Kings and Queens of Texcoco

About a year ago, I did threads analyzing the names of Mexica kings and queens. I’ve been asked to do the same for the Tetzcohca royalty (the rulers of Tetzcohco or “Texcoco,” one of the three seats of power in the Triple Alliance or “Aztec Empire”).

Okay, let’s do this!

Tetzcohco (Texcoco) was founded by a Chichimec chieftain, Quinatzin Tlāltecatzin. His first name does not appear to be Nahuatl (though it bears the reverential suffix). If we look at his name glyph, however, we see that it apparently meant “growling deer.”

You’ll note, along with the deer head icon, the king is dressed in animal skins and has wild, unkempt hair (because he was a Chichimec, a barbarian of the northern deserts).

His second name is odd. It’s the reverential form of “Tlāltecatl,” literally “inhabitant of the earth,” from “tlālli” (earth) and the suffix “-tecatl” (person from X).

So “Growling Deer the Earthling,” basically. Heh.

Quinatzin married an Ahcolhua princess from Huexotla, Cuāuhcihuātzin (“revered eagle woman,” also a title of the goddess Quilaztli).

Their son was Techotlalatzin.

Techotlala (without the reverential suffix) is a strange name, clearly not Nahuatl. In his name glyph, the rock or “tētl” appears (for the sound “te-”) & then a bird (perhaps a species that sounded like “chotla” or a reference to verbs beginning with “cho-” that meant “to peck”).

Techotlalatzin won the throne after his four older brothers all rebelled against their father, siding with their enemies. Once crowned, he was the first king of Tetzcohco to adopt Nahuatl as the state language.

Like his father, he welcomed Nahua immigrants, especially Toltecs.

In the Codex Xolotl, we see him conferring (sometime during his reign, which lasted from 1377 to 1409) with the leaders of the Tepanēcah, Huitznāhuaqueh, Cōlhuahqueh and (drum roll) Mexihtin.

You know, the people that will one day call themselves Mexica?

Yup. They were Mexihtin first.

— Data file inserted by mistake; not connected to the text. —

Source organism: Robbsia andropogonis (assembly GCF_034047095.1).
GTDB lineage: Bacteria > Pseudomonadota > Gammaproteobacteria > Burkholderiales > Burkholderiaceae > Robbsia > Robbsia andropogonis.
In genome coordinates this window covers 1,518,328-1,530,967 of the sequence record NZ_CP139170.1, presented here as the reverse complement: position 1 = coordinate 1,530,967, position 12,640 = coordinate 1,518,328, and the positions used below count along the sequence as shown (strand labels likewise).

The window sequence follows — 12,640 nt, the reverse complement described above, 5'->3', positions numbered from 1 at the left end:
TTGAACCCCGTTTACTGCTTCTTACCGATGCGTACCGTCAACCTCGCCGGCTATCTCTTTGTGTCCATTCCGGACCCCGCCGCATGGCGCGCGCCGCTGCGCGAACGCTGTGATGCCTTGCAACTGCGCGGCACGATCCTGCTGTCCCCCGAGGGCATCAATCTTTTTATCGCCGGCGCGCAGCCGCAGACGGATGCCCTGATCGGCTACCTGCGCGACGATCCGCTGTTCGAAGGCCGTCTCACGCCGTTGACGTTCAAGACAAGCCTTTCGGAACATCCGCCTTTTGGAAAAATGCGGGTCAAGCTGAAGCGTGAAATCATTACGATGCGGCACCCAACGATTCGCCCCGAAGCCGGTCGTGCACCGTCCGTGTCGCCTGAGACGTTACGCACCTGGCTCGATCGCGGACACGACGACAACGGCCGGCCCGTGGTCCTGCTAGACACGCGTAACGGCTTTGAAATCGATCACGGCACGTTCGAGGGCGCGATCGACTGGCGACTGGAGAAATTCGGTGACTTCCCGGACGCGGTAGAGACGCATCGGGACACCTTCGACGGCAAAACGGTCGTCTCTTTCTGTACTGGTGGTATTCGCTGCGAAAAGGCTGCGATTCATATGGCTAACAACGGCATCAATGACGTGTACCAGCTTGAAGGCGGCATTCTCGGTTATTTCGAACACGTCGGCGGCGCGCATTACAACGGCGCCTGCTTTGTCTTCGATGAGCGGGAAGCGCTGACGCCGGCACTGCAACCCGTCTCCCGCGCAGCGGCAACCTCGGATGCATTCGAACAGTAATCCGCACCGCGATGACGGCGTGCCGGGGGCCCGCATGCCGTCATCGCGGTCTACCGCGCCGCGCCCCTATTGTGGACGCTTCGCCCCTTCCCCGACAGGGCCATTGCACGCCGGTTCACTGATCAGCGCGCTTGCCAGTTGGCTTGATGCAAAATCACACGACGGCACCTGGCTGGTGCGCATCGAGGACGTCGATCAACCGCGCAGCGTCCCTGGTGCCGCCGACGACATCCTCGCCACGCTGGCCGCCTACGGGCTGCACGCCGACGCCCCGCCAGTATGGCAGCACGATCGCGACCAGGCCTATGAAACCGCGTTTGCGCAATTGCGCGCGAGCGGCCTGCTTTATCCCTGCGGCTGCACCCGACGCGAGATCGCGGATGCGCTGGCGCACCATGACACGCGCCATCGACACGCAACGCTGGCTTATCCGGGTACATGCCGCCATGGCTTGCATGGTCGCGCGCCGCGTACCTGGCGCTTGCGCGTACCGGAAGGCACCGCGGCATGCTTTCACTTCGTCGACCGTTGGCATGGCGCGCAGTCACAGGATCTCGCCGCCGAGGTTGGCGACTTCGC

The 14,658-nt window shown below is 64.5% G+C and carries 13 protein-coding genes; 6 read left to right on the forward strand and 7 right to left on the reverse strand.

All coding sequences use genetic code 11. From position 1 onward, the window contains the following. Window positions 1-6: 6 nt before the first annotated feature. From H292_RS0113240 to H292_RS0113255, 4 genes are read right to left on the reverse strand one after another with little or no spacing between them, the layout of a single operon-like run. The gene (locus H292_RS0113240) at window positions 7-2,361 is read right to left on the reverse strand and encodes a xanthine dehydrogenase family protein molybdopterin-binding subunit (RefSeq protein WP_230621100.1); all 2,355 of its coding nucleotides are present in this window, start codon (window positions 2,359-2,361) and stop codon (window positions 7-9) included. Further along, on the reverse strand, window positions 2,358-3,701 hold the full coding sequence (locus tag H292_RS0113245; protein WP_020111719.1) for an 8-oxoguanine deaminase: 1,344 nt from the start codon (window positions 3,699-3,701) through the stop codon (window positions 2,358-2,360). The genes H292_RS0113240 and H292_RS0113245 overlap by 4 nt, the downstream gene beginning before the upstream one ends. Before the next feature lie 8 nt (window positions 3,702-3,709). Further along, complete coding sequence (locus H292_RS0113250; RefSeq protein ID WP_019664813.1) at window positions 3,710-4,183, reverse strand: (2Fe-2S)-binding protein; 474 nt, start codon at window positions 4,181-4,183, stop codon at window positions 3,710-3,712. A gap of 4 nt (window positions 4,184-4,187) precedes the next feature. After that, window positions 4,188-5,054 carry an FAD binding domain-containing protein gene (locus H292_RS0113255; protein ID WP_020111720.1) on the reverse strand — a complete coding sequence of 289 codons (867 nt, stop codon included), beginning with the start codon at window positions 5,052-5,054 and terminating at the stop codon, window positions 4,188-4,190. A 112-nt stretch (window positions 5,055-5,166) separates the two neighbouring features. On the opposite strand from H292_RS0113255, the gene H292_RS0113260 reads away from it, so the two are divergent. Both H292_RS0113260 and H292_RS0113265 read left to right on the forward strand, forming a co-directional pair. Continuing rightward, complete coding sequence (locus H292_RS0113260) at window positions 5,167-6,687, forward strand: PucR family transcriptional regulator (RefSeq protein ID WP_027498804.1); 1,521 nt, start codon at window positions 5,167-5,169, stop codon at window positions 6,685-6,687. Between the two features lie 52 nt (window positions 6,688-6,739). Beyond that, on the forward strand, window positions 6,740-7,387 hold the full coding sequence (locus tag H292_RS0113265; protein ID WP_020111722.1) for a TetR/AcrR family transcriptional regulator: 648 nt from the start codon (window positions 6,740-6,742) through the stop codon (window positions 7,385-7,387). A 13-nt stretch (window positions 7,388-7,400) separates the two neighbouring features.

Techotlalatzin married Tozquēntzin, an Acolhua princess from the lakeside city-state of Coatlichan.

Her name is the reverential form of “tozquēmitl” meaning “robe of yellow-crowned parrot [feathers],” from “toztli” (scientific name Amazona ochrocephala) and “quēmitl” (robe).

In 1380, the sovereigns had a son: Īxtlīlxōchitl, also known as Ōme Tōchtli, 2 Rabbit, his birth sign (or, less likely, his priestly title … ōmetōchtli being a priest of the 400 drunken gods).

Īxtlīlxōchitl *appears* to mean “vanilla face,” from “tlīlxōchitl” (flower) & “īxtli” (face). Some sources list “īxtlīlxōchitl” as a flowery vine used in treating the eyes. And you can also interpret the name as “īxtlīl” (blackened [by soot] on the surface) “xōchitl” flower.

That seems the most bad-ass and appropriate.

You see, Īxtlīlxōchitl was about to piss off an empire.

Before we get there, let’s look at his name glyph.

Here are three examples, all with the eye/face symbol (standing for the “ix-” sound) and a flower (xōchitl), blackened (the tlīl- sound) in two of the cases.

Notice the “2 Rabbit” glyph as well.

As crown prince, Ixtlīlxōchitl was quite a catch. The king of Tenochtitlan, Huitzilihhuitl, offered the hand of his sister Mātlālcihuātzin in marriage.

The bad thing was that Huitzilihhuitl’s father-in-law — Emperor Tezozomoc, lord of the Tepanecah, offered his daughter.

Ixtlīlxōchitl choose Mātlālcihuātzin. Emperor Tezozomoc was not amused.

Mātlālcihuātzin means “dark-green woman,” by the way, from “mātlālin” (a bluish-green, like the color of the sea) and “cihuātl” (woman).

Ixtlīlxōchitl became king in 1409.

He wouldn’t last long.

In 1414, Ixtlīlxōchitl started calling himself Chīchīmēcatēuctli (“Lord of the Chichimecs”). Emperor. He tried to get his wife’s people, the Mexica, to ally with him and defeat the Tepanecs. But King Huitzilihhuitl continued his city’s vassalage to his father-in-law’s empire.

Years of conflict ensued.

Now, on April 28, 1402, the king and queen of Tetzcohco had a son.

He was known as Ahcolmiztli: Puma (“miztli”) of the Ahcolhuah (the people under Tetzcohco’s protection and rule).

But history remembers him by his other name.

Nezahualcoyōtl.

When Nezahualcoyōtl was 15, Tetzcohco found itself under siege by the Tepanec empire. The city held for as long as it could, then fell. Many died, including most of the royal family.

But the king escaped with his son the crown prince and a group of soldiers.

They fled east.

In the foothills, the Tepanec army caught up with them. The king ordered Nezahualcoyōtl to climb a tree and remain hidden, no matter what.

He was the last of their lineage. He HAD to survive, his father insisted.

From his hiding place, the teen watched his father die.

Emperor Tezozomoc knew the boy was alive. For four years, a bounty on his head, an army on his tail, Nezahualcoyōtl managed to stay alive, hiding, pretending to be a commoner, becoming a soldier in the Chalcan army, amassing allies, planning, escaping captivity.

He was a complete bad-ass.

In 1422, his aunts & uncles — the ruling aristocratic family tof Tenochtitlan — convinced Tezozomoc to allow Nezahualcoyōtl to find sanctuary with them.

Almost 20, the prince joined his Mexica relatives: King Chimalpopoca, plus his other uncles Tlācaellel & Motēuczōma I.

Six years later, Tlācaellel, Motēuczōma and Nezahualcoyōtl went to war with the greatest empire in Central Mexico.

They won.